Review of Ildikó Csepregi and Charles Burnett (eds.) Ritual Healing. Magic, Ritual and Medical Therapy from Antiquity until the Early Modern Period, Firenze, Edizioni del Galluzzo, 2012, in Early Science and Medicine, 19, 2014, p. 191-193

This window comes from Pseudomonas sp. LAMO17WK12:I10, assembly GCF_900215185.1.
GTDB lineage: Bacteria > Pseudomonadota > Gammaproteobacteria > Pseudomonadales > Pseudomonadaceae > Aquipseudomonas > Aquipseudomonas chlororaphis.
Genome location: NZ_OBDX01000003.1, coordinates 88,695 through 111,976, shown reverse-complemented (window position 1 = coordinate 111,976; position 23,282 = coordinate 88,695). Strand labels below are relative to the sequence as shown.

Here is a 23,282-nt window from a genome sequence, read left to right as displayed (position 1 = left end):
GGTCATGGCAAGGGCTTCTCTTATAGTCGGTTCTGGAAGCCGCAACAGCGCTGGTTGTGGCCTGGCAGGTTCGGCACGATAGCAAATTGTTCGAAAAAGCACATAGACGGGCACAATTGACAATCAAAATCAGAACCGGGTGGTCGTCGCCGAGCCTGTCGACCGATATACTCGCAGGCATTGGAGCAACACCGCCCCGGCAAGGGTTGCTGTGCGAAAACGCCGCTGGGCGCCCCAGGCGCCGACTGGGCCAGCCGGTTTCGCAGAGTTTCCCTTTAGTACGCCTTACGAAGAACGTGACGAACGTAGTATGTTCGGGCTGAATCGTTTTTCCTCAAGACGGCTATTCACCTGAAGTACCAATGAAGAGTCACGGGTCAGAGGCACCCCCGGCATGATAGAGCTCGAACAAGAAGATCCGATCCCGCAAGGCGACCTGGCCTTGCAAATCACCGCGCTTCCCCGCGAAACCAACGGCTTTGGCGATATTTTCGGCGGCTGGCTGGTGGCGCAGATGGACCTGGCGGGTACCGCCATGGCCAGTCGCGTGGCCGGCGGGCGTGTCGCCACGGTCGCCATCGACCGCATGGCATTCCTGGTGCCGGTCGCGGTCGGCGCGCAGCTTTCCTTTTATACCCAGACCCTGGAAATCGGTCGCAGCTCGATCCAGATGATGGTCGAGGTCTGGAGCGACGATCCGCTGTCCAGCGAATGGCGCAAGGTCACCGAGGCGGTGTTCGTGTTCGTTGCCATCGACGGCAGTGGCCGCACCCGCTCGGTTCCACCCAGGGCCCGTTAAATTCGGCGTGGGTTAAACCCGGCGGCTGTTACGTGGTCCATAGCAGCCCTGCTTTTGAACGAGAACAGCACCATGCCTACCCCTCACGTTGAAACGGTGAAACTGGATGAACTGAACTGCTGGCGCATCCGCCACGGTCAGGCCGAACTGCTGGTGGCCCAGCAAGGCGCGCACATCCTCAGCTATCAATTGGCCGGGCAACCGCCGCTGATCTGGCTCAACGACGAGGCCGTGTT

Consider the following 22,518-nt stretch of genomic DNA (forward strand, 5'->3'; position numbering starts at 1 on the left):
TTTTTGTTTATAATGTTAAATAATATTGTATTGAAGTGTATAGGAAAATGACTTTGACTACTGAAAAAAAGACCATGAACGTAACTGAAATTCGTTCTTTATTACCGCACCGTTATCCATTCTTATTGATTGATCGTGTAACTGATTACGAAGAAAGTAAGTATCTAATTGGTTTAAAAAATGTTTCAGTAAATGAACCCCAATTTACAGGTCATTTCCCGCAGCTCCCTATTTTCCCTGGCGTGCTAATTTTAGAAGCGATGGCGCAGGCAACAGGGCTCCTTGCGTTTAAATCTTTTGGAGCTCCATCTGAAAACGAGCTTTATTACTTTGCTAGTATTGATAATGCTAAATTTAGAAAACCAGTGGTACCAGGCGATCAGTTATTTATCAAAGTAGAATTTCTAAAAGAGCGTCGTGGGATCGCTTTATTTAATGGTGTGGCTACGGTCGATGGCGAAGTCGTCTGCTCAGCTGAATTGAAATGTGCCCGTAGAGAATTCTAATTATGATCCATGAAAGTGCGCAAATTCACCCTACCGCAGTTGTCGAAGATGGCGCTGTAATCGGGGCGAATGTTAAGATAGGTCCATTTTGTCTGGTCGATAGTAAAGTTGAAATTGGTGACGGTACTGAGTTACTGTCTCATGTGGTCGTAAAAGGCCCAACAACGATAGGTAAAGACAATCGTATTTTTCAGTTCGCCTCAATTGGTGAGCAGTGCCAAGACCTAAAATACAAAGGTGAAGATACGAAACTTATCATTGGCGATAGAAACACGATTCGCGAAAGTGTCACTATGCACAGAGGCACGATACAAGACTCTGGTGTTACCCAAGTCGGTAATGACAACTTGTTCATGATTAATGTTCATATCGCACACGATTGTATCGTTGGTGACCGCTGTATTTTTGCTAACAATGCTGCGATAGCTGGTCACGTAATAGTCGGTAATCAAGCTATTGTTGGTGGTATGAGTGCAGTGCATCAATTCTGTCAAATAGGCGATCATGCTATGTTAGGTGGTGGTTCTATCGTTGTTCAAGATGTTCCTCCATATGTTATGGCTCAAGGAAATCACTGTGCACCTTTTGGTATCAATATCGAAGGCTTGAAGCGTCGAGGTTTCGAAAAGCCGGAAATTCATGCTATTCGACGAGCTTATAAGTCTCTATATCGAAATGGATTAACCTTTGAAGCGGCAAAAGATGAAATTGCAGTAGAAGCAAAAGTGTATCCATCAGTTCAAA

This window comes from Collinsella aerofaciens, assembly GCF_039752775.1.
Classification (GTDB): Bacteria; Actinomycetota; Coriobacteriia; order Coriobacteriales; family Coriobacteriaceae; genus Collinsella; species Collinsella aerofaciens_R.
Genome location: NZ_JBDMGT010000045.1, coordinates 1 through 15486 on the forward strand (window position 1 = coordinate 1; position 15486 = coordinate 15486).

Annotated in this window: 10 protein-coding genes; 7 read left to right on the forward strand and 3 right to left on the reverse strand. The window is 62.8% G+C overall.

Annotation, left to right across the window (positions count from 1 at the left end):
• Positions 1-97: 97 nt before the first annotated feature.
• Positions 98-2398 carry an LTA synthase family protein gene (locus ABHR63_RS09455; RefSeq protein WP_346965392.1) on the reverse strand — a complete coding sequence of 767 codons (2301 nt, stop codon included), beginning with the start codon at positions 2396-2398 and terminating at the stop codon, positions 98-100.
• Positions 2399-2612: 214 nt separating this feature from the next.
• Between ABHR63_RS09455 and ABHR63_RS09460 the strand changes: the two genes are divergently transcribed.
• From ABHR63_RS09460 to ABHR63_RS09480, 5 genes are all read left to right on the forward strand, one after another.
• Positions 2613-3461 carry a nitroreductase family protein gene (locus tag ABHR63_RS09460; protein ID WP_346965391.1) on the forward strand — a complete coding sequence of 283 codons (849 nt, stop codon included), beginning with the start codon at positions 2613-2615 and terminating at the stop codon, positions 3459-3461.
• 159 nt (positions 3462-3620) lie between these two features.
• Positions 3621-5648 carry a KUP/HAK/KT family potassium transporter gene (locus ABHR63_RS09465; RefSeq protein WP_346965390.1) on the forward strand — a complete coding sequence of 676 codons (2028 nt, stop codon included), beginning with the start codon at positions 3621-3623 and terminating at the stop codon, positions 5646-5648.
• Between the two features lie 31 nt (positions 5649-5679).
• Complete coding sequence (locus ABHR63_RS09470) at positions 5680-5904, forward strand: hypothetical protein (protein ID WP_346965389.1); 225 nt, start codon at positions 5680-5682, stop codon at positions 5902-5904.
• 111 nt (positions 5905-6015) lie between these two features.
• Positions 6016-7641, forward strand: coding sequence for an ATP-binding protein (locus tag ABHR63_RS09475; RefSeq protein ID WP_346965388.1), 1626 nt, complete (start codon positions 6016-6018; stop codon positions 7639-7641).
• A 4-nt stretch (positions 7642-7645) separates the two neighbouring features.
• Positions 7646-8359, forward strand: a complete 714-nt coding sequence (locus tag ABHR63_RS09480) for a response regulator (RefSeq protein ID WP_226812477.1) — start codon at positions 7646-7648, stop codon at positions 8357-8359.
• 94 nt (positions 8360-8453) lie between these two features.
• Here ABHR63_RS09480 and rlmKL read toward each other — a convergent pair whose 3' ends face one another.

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   191 󰁂󰁯󰁯󰁫 󰁒󰁥󰁶󰁩󰁥󰁷󰁳󰁅󰁡󰁲󰁬󰁹 󰁓󰁣󰁩󰁥󰁮󰁣󰁥 󰁡󰁮󰁤 󰁍󰁥󰁤󰁩󰁣󰁩󰁮󰁥 󰀱󰀹 (󰀲󰀰󰀱󰀴) 󰀱󰀹󰀱-󰀲󰀱󰀰 󰁅󰁡󰁲󰁬󰁹 󰁓󰁣󰁩󰁥󰁮󰁣󰁥 󰁡󰁮󰁤 󰁍󰁥󰁤󰁩󰁣󰁩󰁮󰁥 󰀱󰀹 (󰀲󰀰󰀱󰀴) 󰀱󰀹󰀱-󰀱󰀹󰀳  Book Reviews ∵ Ildikó Csepregi and Charles Burnett (eds.)  Ritual Healing. Magic, Ritual and Medical Therapy from Antiquity until the Early  Modern Period   (Florence: Edizioni del Galluzzo, 2012), pp. 221, €45.00, ISBN 978 88 8450 443 2. The papers collected in this book are the result of a conference organized at the Warburg Institute, London, in 2006. All of them focus on ritual aspects of medicine from Ancient Mesopotamia to early modern times in the West.The volume begins with Siam Bhayro’s study of musical therapy in the Biblical context of David’s healing Saul with his lyre. The author endeavours to show that this famous case illustrates a very old practice that already existed before the Jewish tradition, notably in Mesopotamia and Egypt. This compara-tive study exhibits the mantic context of such uses of music, notably for the care of mental illness.In the second paper, Gideon Bohak follows the transmission of a short text from the Cairo Genizah containing incantations and magic recipes (of the Second Temple), which are also conserved in a Qumran papyrus. This text has been constantly used until the Middle Ages. With this textual analysis, Bohak reveals several aspects of Jewish magic. Shal Shaked edits the Hebrew text from the Genizah in the appendix with an English translation. Vivian Nutton’s contribution is focused on a short Latin text, which is a sum-mary of a history of medicine written at Bologna around 1341. This text, con-served in a manuscript of the Vatican Library (Vaticanus latinus 2378) connects physicians from ancient Greece to Noah. Nutton shows that this text is itself of summary of the  Asaph , a Hebrew medical text, of which the srcin and date of composition is uncertain. Nutton’s chapter contains both the Latin text and its English translation.In the subsequent paper, Árpád M. Nagy compares archaeological evidence of the use of gems in the Greek and Roman world with some written sources, in order to show that magical gems represent only one kind of amulets.   © 󰁫󰁯󰁮󰁩󰁮󰁫󰁬󰁩󰁪󰁫󰁥 󰁢󰁲󰁩󰁬󰁬 󰁮󰁶, 󰁬󰁥󰁩󰁤󰁥󰁮, 󰀲󰀰󰀱󰀴 | 󰁤󰁯󰁩   󰀱󰀰.󰀱󰀱󰀶󰀳/󰀱󰀵󰀷󰀳󰀳󰀸󰀲󰀳-󰀰󰀰󰀱󰀹󰀲󰁰󰀰󰀵 ISSN 1383-7427 (print version) ISSN 1573-3823 (online version) ESM  www.brill.com/esm 󰁅󰁡󰁲󰁬󰁹 󰁓󰁣󰁩󰁥󰁮󰁣󰁥 󰁡󰁮󰁤 󰁍󰁥󰁤󰁩󰁣󰁩󰁮󰁥 󰀱󰀹 (󰀲󰀰󰀱󰀴) 󰀱󰀹󰀱-󰀲󰀱󰀰  192 󰁂󰁯󰁯󰁫 󰁒󰁥󰁶󰁩󰁥󰁷󰁳󰁅󰁡󰁲󰁬󰁹 󰁓󰁣󰁩󰁥󰁮󰁣󰁥 󰁡󰁮󰁤 󰁍󰁥󰁤󰁩󰁣󰁩󰁮󰁥 󰀱󰀹 (󰀲󰀰󰀱󰀴) 󰀱󰀹󰀱-󰀱󰀹󰀳  According to the author, and contrary to traditional historiography, these mag-ical gems are a particular “Hellenized version” of amulets. This paper under-lines the di󰁦􀁦􀁩culty to draw a sharp distinction between magic and religion.On a related note, Maria Elena Gorrini’s paper is about healing statues – more precisely about statues associated with athletes and Trojan warriors – in the Greek and Roman world. These statues were considered as having the power to cure some diseases with the help of prayers. The author shows that this kind or ritual coincided in the Roman world with the revival of the cult of  Asclepios after the great Antonine plague. So, here again, the paper empha-sizes the close relationship between pagan and religious rituals when healing diseases is at stake.The two next essays deal with dreams and the ritual of incubation. Ildikó Csepregi deals with the Byzantine period and analyzes some incubation records, which describe dreams and their signi􀁦􀁩cation. He underlines the in󐁦􀁬uence of the Hippocratic tradition in the sanctuaries dedicated to Asclepius and analyzes the slight changes to which this tradition was subjected in the Byzantine world. For his part, Gabor Klaniczay studies incubatio  from the point of view of medieval miracle accounts. This paper is principally based on the examination of sixth-century hagiographic sources and miracula  described in the course of process of canonization.Catherine Rider devotes her paper to a sixteenth-century treatise called On the Healing of Magical Illnesses , written by the Swiss physician Bartholomaeus Carrichter. This book describes several magical practices and reveals the laws that govern the actions of such practices. What is particularly interesting, apart from the description of several rituals, is that Carrichter uses the same tool as Sir James Georges Frazer in the Golden Bough  to describe magical in󐁦􀁬uence. The magician acts on a part of one person or on a thing that is related to this person and causes some e󰁦fects in his body through a relation of sympathy or contagion. The paper focuses on curative rituals and more precisely on three distinct aspects of these rituals: the preparation, the transfer of illness from one thing to another, and the action against evil in󐁦􀁬uences. This study reveals that in the sixteenth century, natural and magical medicine still did not have precise boundaries and were frequently used together.The last paper of the volume is dedicated to the role of the empathic rela-tionship between the physician and the patient in medical practice as revealed in some medieval medical textbooks and academic commentaries. Since Hippocrates’ assertion, in the  Pronostics , according to which the con􀁦􀁩dence in the physician’s skills plays a central role in the medical cure, the topic has been discussed in many theoretical texts, especially in the Latin West in the thir-teenth and fourteenth centuries. The issue at stake is to know how the emo-   193 󰁂󰁯󰁯󰁫 󰁒󰁥󰁶󰁩󰁥󰁷󰁳󰁅󰁡󰁲󰁬󰁹 󰁓󰁣󰁩󰁥󰁮󰁣󰁥 󰁡󰁮󰁤 󰁍󰁥󰁤󰁩󰁣󰁩󰁮󰁥 󰀱󰀹 (󰀲󰀰󰀱󰀴) 󰀱󰀹󰀱-󰀱󰀹󰀳 tions and the relation of empathy help to heal the patient. Is it only a matter of medical ethics, or should emotions be treated as a part of the cure in them-selves? In other words, does the physician have to gain the patient’s con􀁦􀁩dence in order to administer a traditional treatment, or is con􀁦􀁩dence directly acting on the body? Salmon shows that the healing potentiality of the empathic encounter between the doctor and the patient was standardized through aca-demic teaching. Many physicians who wrote about this argument in the thir-teenth and fourteenth centuries tried to explain how emotions can cause real e󰁦fects on the body, on the basis of the principles of natural philosophy and theoretical medicine.The period covered by these nine chapters is enormous, and the reader may have the impression that a lot of topics, areas and stages in the history of ritual healings could have been added to this book. Nonetheless, all the papers deal  with the relationship between classical and magical medicine and show how important the ritual aspect of the cure for physicians from Antiquity to the early modern period has been. This volume shows that even if Galen and oth-ers tried to bring magical practices into disrepute, at least in their academic  writings, the practice of rituals continued to be used until the sixteenth cen-tury and probably beyond. For sure, if the editors of the book had decided to move up to the nineteenth century, they would probably have found the same kind of mixed medical practices, between very old beliefs and new theoretical trends. The specialists will 􀁦􀁩nd in this book detailed analysis of precise topics, but the neophyte will also 􀁦􀁩nd some suggestive thoughts about the place of rituals in the history of medicine.  Aurélien Robert  Université de Tours